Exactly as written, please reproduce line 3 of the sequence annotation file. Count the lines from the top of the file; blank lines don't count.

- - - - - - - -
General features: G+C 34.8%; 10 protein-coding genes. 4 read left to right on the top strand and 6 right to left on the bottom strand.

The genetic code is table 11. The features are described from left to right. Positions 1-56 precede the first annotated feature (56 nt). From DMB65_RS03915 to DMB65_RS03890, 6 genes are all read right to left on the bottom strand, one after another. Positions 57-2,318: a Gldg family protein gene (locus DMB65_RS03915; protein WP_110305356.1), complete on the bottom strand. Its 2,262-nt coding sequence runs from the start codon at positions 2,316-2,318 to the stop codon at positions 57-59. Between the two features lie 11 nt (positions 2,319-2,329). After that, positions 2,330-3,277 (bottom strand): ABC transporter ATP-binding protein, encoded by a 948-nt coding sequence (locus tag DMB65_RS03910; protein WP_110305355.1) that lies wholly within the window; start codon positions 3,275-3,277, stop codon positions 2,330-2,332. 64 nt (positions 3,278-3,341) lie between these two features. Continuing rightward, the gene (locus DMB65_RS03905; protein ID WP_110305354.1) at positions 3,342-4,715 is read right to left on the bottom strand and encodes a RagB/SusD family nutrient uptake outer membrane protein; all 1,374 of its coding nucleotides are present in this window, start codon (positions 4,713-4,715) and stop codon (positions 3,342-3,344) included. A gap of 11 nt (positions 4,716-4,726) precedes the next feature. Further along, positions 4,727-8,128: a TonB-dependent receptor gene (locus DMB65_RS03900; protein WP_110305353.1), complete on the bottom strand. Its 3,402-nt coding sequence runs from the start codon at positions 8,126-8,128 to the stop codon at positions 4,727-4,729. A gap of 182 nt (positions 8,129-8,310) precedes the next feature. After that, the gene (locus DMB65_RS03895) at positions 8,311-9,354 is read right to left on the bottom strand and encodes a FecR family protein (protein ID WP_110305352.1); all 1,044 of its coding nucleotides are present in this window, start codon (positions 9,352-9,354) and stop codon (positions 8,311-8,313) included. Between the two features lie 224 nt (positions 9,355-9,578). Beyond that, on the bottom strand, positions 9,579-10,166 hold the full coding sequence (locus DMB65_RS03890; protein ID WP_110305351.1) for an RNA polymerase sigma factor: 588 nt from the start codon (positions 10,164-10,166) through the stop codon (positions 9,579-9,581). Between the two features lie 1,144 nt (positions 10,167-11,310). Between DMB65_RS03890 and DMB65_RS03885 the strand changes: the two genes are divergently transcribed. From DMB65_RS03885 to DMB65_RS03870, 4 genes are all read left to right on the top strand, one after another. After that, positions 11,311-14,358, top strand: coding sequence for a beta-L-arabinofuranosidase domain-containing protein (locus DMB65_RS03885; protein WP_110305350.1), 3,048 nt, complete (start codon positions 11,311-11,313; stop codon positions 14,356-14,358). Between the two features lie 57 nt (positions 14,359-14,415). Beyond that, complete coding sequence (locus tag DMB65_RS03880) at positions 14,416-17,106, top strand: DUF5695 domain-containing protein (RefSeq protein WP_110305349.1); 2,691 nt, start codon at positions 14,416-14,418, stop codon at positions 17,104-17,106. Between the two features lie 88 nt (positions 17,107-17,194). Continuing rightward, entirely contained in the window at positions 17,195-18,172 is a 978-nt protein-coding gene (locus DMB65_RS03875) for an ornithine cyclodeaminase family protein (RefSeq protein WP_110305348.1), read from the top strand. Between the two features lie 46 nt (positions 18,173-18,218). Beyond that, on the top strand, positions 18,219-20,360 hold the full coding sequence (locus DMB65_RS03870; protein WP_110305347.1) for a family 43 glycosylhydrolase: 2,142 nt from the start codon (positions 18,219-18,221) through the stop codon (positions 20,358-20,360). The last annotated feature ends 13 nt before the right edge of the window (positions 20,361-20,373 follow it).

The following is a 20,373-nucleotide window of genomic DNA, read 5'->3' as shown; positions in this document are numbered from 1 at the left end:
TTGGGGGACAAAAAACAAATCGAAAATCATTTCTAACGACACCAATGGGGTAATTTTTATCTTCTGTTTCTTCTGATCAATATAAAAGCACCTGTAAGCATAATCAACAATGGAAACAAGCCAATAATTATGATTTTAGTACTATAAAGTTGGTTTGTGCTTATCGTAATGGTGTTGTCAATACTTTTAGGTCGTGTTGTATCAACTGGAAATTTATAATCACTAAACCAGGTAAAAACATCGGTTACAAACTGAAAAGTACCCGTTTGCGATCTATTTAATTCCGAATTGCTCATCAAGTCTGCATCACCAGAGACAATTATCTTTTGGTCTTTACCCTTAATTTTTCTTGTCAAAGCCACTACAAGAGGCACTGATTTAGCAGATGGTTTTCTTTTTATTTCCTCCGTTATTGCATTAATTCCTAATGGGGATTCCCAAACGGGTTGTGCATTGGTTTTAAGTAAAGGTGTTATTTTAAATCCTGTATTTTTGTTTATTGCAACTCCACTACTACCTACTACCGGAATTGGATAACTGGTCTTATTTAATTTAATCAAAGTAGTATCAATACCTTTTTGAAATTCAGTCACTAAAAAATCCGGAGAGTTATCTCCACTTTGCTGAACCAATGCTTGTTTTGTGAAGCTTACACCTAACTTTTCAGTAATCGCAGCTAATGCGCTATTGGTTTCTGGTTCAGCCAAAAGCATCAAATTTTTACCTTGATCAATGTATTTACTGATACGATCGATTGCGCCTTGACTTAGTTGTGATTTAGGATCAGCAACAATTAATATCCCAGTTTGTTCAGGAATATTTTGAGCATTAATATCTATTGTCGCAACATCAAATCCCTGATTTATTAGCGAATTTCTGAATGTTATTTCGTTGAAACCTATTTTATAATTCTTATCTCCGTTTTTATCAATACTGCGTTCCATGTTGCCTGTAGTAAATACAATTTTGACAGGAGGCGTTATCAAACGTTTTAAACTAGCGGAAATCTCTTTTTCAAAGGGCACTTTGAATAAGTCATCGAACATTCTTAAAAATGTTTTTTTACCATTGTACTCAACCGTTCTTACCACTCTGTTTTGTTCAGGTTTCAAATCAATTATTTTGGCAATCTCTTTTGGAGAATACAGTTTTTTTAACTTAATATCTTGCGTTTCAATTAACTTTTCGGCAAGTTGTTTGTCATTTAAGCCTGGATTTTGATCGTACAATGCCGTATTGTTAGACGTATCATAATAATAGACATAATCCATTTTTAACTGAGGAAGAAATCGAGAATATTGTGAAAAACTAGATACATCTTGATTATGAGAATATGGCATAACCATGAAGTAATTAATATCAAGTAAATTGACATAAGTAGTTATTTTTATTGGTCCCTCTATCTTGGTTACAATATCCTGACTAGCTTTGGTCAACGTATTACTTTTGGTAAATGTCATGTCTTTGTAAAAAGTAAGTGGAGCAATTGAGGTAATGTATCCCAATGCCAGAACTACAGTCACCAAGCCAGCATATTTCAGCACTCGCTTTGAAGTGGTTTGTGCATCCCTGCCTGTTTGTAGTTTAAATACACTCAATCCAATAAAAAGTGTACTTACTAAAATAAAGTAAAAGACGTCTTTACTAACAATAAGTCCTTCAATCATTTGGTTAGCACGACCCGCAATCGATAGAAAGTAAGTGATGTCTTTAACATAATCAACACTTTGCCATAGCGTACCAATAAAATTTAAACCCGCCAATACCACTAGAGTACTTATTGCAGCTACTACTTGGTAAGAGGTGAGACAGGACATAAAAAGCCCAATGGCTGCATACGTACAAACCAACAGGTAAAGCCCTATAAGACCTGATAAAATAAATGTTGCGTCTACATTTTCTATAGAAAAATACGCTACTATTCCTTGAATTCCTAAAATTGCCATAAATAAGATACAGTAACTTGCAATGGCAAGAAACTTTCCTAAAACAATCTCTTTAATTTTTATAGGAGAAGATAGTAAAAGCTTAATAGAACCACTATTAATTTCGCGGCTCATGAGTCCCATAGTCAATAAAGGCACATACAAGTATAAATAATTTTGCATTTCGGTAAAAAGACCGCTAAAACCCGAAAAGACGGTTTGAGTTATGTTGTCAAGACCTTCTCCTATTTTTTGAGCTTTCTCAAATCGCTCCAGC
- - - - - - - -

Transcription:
The following is a 20,373-nucleotide window of genomic DNA, read 5'->3' as shown; positions in this document are numbered from 1 at the left end: